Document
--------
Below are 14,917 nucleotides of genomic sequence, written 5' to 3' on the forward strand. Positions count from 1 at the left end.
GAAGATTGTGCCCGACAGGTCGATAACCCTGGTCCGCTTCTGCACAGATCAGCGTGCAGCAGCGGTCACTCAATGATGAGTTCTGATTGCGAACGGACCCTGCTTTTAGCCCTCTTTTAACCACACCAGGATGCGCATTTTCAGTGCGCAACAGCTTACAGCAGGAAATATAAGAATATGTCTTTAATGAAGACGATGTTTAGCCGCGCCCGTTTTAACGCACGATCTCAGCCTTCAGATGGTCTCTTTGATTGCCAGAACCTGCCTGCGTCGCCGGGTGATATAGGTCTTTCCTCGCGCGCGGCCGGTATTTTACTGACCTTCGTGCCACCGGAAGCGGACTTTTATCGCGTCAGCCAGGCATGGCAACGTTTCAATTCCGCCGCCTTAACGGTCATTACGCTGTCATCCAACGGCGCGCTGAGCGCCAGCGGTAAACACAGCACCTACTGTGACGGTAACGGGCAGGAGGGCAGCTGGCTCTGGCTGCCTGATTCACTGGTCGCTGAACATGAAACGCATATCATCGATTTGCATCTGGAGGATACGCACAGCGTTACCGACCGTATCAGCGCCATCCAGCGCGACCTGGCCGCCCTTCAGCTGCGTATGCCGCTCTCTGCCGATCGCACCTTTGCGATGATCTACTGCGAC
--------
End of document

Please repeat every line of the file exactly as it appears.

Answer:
Below are 14,917 nucleotides of genomic sequence, written 5' to 3' on the forward strand. Positions count from 1 at the left end.
GAAGATTGTGCCCGACAGGTCGATAACCCTGGTCCGCTTCTGCACAGATCAGCGTGCAGCAGCGGTCACTCAATGATGAGTTCTGATTGCGAACGGACCCTGCTTTTAGCCCTCTTTTAACCACACCAGGATGCGCATTTTCAGTGCGCAACAGCTTACAGCAGGAAATATAAGAATATGTCTTTAATGAAGACGATGTTTAGCCGCGCCCGTTTTAACGCACGATCTCAGCCTTCAGATGGTCTCTTTGATTGCCAGAACCTGCCTGCGTCGCCGGGTGATATAGGTCTTTCCTCGCGCGCGGCCGGTATTTTACTGACCTTCGTGCCACCGGAAGCGGACTTTTATCGCGTCAGCCAGGCATGGCAACGTTTCAATTCCGCCGCCTTAACGGTCATTACGCTGTCATCCAACGGCGCGCTGAGCGCCAGCGGTAAACACAGCACCTACTGTGACGGTAACGGGCAGGAGGGCAGCTGGCTCTGGCTGCCTGATTCACTGGTCGCTGAACATGAAACGCATATCATCGATTTGCATCTGGAGGATACGCACAGCGTTACCGACCGTATCAGCGCCATCCAGCGCGACCTGGCCGCCCTTCAGCTGCGTATGCCGCTCTCTGCCGATCGCACCTTTGCGATGATCTACTGCGAC